Charles Whitaker, focusing on the image of James and John mending their nets, asserts that, just as God maintains what He has framed, keeping it in good repair after He had repaired the damage Satan and his demons brought on the physical creation, not only restoring but adding value to make it better, so we, as God's …
Despite the privileged position of our calling, God does not cut us any slack in terms of trials and tests to perfect us. We must accept God's sovereignty.
God's creation did not end with the physical creation or our election, but God continues to work, giving us the motivation and the power to do His will.
Martin Collins, observing that, in the first five books in the Bible, there are no statements of "Thank you," nevertheless reminds us that the thank offerings in Leviticus 21:29 indicate that thanksgiving has a singularly profound meaning. King David was prolific in his expressions of gratitude to God, as was the …
If God's people keep their focus upon His purpose for them as outlined by His Holy Days, they will be able to accomplish the work God has given them.
Even if a present snapshot of our lives looks dismal, it cannot reveal what happens next. What happens next is in God's hands—and He finishes what He starts.
A hockey puck changes direction almost constantly, and a hockey player has to move with it. Charles Whitaker uses this analogy to explain how we must follow God when He changes the focus of His work.
God is absolutely faithful to finish what He started, knowing the end from the beginning. Our strength is dependent upon the relationship we have with God.
Among the greatest challenges we face is not to let a bad snapshot—or even a whole progression of them—convince us that the journey is not worth continuing.
John Ritenbaugh, reminding us that while we are not yet "all in all" with God"s purpose for us, we will, if we yield to our calling and sanctification, become at one with God, having His laws permanently etched into our mind and character. The New Covenant is superior to the old in that the Old Covenant was …
God is the consummate artist, incorporating in His saints what seems to be a random jumble of dot and dashes, consisting of moments spread out on a canvas.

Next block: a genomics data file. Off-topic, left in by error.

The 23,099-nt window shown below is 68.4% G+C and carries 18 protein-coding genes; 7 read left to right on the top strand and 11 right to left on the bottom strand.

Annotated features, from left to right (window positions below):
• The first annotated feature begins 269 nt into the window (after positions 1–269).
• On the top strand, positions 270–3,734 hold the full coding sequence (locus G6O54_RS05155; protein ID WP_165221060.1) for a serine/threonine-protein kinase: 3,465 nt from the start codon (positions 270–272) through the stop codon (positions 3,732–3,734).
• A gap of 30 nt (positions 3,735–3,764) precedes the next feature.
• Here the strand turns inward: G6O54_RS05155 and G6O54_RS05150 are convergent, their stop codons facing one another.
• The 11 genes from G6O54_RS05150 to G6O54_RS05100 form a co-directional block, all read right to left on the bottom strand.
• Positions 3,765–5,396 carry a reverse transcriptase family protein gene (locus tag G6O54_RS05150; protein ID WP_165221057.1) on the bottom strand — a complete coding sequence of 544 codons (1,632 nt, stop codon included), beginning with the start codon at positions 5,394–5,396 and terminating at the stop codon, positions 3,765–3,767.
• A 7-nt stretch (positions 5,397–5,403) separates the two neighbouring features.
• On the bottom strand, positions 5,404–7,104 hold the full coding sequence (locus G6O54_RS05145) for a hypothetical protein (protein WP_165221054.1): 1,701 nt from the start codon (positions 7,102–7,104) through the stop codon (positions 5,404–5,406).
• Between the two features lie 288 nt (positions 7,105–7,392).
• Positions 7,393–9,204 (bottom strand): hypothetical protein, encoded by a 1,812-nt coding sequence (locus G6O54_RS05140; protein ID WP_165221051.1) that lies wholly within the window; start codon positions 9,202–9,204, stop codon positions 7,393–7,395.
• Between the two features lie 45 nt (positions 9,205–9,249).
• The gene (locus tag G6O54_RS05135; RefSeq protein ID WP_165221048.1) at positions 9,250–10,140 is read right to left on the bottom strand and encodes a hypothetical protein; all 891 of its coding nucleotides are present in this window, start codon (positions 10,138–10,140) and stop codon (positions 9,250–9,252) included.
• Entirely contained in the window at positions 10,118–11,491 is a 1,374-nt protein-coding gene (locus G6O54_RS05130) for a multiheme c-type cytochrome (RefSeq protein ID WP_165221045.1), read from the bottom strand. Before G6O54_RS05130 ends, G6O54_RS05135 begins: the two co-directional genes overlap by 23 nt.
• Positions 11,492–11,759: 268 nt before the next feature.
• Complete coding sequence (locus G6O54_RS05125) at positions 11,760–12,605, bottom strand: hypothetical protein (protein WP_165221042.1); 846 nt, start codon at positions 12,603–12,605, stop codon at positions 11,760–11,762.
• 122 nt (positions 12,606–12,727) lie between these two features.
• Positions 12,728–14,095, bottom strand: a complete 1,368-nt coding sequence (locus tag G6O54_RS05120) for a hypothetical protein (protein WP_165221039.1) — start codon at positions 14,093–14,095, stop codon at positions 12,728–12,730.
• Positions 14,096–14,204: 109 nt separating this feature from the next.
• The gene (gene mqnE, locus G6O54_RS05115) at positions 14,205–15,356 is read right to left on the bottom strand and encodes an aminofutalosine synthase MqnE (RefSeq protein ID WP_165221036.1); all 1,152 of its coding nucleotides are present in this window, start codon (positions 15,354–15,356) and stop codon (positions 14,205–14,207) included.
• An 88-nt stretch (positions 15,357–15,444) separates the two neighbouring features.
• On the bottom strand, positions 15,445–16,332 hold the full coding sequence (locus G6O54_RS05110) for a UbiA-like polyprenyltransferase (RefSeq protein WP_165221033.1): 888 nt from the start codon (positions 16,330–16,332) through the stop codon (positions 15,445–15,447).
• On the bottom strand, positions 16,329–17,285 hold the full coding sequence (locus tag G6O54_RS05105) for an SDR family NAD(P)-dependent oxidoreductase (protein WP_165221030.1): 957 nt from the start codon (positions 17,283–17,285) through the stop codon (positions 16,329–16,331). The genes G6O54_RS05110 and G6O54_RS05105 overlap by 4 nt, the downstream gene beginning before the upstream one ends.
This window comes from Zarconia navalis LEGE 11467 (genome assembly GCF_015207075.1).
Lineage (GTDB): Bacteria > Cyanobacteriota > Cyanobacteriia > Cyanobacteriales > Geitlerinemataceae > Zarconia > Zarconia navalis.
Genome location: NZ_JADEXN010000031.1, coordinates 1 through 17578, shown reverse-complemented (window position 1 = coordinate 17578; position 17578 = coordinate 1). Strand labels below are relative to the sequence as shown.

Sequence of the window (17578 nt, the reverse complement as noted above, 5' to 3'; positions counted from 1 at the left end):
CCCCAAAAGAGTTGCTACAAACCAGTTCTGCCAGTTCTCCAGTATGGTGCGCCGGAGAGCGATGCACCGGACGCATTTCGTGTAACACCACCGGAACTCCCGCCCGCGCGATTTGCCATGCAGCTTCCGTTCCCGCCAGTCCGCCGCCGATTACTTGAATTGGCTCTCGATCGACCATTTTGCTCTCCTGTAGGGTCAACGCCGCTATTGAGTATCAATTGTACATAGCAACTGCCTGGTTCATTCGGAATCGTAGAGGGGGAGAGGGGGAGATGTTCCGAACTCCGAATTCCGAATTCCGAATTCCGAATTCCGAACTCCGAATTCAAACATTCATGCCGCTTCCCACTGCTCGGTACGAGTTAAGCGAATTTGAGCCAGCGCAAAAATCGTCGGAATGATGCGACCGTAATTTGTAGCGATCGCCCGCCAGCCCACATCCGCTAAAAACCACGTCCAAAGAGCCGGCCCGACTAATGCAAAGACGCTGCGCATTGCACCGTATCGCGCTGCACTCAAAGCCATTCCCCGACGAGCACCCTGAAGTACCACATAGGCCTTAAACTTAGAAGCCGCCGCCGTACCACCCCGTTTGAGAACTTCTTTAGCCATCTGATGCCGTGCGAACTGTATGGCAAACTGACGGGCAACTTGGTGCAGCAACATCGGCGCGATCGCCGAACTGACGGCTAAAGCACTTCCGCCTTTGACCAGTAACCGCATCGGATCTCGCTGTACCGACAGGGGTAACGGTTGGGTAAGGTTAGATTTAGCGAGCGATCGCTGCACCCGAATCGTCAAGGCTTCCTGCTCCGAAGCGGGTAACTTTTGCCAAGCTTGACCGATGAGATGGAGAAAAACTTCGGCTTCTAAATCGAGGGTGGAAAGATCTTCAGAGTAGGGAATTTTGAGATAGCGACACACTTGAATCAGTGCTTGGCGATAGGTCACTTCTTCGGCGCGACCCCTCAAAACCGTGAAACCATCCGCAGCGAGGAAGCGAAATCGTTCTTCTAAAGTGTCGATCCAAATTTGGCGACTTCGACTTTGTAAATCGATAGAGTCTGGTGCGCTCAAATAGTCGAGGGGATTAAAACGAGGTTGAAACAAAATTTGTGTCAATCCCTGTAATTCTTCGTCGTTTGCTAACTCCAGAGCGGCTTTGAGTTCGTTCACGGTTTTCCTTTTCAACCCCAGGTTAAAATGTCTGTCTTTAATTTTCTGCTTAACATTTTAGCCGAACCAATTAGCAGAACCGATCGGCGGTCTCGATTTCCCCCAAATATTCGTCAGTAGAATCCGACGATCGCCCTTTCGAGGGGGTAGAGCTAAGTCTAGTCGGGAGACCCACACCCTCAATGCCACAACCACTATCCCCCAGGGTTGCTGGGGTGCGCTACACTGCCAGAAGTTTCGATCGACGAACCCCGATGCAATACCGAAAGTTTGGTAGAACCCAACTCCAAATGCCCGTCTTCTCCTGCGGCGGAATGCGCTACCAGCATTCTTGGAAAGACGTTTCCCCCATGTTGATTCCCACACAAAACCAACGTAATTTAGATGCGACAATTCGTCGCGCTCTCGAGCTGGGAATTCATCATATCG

It can be encouraging to us that our patriarchs and the prophets had serious doubts, but God overrode all their fears in accomplishing His purpose.
Ryan McClure, drawing parallels between the Exodus of Israel and our spiritual conversion, points out that God shows transparency of His intentions to test us in order to see what is in our hearts (Deuteronomy 8:1-5). The Lord revealed to Moses His intention of saving Israel and teaching Egypt a lesson. Our forebears, camped at …
The idea of redemption is that of 'buying back,' of paying the cost—often a steep one—to restore someone or something to a former condition or ownership.
The story of God's providence in building the Tabernacle serves as an encouraging example for us today as we collaborate with God in building His church.
John Ritenbaugh stresses that the day-to-day choices we make have far-reaching spiritual consequences. When we incrementally learn to fear God, we make a choice to preserve our eternal life. God initiated our calling as an expression of His love and grace. Contrary to popular misconception, the law was given after salvation (as …
The only tangible measures of faith is faithfulness, trust, and loyalty to God. We don't need to ask God for more faith, but rather work on being faithful.
Just as fighting to escape its cocoon strengthens the butterfly, our calling requires effort above what the world has to endure to become free of Satan's cocoon.
We have to exercise faith, realizing the timing will be right for us, enabling us to accept His provisions and decisions for us without fear or anxiety.